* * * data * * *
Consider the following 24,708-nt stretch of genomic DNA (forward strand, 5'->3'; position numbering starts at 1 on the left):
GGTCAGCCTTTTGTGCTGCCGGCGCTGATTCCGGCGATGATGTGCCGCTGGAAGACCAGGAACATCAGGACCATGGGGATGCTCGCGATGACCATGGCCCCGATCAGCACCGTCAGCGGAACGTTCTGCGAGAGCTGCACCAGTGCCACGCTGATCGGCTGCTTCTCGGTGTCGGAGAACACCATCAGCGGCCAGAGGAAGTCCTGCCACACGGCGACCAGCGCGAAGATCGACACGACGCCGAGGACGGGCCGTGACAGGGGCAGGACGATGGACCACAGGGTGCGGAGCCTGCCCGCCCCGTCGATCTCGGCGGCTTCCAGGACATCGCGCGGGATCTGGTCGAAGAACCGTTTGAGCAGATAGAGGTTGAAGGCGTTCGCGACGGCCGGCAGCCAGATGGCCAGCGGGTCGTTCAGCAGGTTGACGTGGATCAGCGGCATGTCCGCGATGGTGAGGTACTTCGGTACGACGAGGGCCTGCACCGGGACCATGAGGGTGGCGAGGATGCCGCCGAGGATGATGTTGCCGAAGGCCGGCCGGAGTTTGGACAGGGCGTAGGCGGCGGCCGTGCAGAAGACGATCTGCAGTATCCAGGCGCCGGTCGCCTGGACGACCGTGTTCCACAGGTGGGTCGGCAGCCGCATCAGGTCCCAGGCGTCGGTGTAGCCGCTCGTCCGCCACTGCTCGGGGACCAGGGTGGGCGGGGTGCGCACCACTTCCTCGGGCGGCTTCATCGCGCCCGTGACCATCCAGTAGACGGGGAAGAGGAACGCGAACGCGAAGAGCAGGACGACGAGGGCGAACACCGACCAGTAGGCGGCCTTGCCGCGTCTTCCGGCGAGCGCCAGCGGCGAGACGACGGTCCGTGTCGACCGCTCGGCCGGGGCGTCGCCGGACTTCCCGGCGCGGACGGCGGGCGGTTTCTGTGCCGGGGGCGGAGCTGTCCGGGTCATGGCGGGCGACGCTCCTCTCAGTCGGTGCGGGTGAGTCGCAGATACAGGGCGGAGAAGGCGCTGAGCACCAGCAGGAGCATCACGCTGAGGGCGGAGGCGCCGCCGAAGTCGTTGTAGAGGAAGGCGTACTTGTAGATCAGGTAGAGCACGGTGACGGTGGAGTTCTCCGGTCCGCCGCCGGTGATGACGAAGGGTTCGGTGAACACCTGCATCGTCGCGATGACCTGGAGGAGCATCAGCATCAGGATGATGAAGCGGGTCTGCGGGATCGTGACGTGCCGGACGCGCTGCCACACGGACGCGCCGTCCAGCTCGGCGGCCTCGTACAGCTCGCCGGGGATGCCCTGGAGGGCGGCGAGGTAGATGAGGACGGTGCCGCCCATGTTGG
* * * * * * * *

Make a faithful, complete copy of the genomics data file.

Consider the following 24,708-nt stretch of genomic DNA (forward strand, 5'->3'; position numbering starts at 1 on the left):
GGTCAGCCTTTTGTGCTGCCGGCGCTGATTCCGGCGATGATGTGCCGCTGGAAGACCAGGAACATCAGGACCATGGGGATGCTCGCGATGACCATGGCCCCGATCAGCACCGTCAGCGGAACGTTCTGCGAGAGCTGCACCAGTGCCACGCTGATCGGCTGCTTCTCGGTGTCGGAGAACACCATCAGCGGCCAGAGGAAGTCCTGCCACACGGCGACCAGCGCGAAGATCGACACGACGCCGAGGACGGGCCGTGACAGGGGCAGGACGATGGACCACAGGGTGCGGAGCCTGCCCGCCCCGTCGATCTCGGCGGCTTCCAGGACATCGCGCGGGATCTGGTCGAAGAACCGTTTGAGCAGATAGAGGTTGAAGGCGTTCGCGACGGCCGGCAGCCAGATGGCCAGCGGGTCGTTCAGCAGGTTGACGTGGATCAGCGGCATGTCCGCGATGGTGAGGTACTTCGGTACGACGAGGGCCTGCACCGGGACCATGAGGGTGGCGAGGATGCCGCCGAGGATGATGTTGCCGAAGGCCGGCCGGAGTTTGGACAGGGCGTAGGCGGCGGCCGTGCAGAAGACGATCTGCAGTATCCAGGCGCCGGTCGCCTGGACGACCGTGTTCCACAGGTGGGTCGGCAGCCGCATCAGGTCCCAGGCGTCGGTGTAGCCGCTCGTCCGCCACTGCTCGGGGACCAGGGTGGGCGGGGTGCGCACCACTTCCTCGGGCGGCTTCATCGCGCCCGTGACCATCCAGTAGACGGGGAAGAGGAACGCGAACGCGAAGAGCAGGACGACGAGGGCGAACACCGACCAGTAGGCGGCCTTGCCGCGTCTTCCGGCGAGCGCCAGCGGCGAGACGACGGTCCGTGTCGACCGCTCGGCCGGGGCGTCGCCGGACTTCCCGGCGCGGACGGCGGGCGGTTTCTGTGCCGGGGGCGGAGCTGTCCGGGTCATGGCGGGCGACGCTCCTCTCAGTCGGTGCGGGTGAGTCGCAGATACAGGGCGGAGAAGGCGCTGAGCACCAGCAGGAGCATCACGCTGAGGGCGGAGGCGCCGCCGAAGTCGTTGTAGAGGAAGGCGTACTTGTAGATCAGGTAGAGCACGGTGACGGTGGAGTTCTCCGGTCCGCCGCCGGTGATGACGAAGGGTTCGGTGAACACCTGCATCGTCGCGATGACCTGGAGGAGCATCAGCATCAGGATGATGAAGCGGGTCTGCGGGATCGTGACGTGCCGGACGCGCTGCCACACGGACGCGCCGTCCAGCTCGGCGGCCTCGTACAGCTCGCCGGGGATGCCCTGGAGGGCGGCGAGGTAGATGAGGACGGTGCCGCCCATGTTGG